State Medical Board                                                                                                           
David Boswell - Fairbanks                                                                                                       
Larry Daugherty - Eagle River                                                                                                   
     - CONFIRMATIONS ADVANCED                                                                                                   
SENATE BILL NO. 21                                                                                                              
"An Act  relating to mobile  intensive care  paramedics; relating                                                               
to  duties of  the  State  Medical Board  and  the Department  of                                                               
Health  and  Social  Services; and  providing  for  an  effective                                                               
     - HEARD & HELD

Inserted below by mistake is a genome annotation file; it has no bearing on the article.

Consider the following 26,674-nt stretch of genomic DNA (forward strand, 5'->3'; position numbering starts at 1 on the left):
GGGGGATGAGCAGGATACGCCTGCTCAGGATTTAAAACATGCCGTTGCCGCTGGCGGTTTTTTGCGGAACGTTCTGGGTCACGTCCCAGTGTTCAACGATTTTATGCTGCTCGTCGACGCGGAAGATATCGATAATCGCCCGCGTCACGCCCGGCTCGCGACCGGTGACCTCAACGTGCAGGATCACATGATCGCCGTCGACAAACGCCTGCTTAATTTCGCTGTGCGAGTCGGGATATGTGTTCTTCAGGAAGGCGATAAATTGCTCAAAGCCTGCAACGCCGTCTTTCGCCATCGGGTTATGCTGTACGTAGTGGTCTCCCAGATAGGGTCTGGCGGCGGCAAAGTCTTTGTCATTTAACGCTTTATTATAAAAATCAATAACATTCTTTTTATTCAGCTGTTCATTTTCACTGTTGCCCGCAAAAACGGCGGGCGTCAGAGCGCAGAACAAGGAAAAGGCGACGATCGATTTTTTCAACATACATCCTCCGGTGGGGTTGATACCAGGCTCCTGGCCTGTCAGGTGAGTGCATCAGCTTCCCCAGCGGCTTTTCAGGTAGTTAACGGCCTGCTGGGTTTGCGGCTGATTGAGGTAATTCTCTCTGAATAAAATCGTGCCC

SENATE BILL NO. 78                                                                                                              
"An Act relating to telehealth."                                                                                                
     - HEARD & HELD                                                                                                             
PREVIOUS COMMITTEE ACTION                                                                                                     
BILL: SB  21                                                                                                                  
SHORT TITLE: LICENSE MOBILE INTENSIVE CARE PARAMEDICS                                                                           
SPONSOR(s): SENATOR(s) REVAK                                                                                                    
01/22/21       (S)       PREFILE RELEASED 1/8/21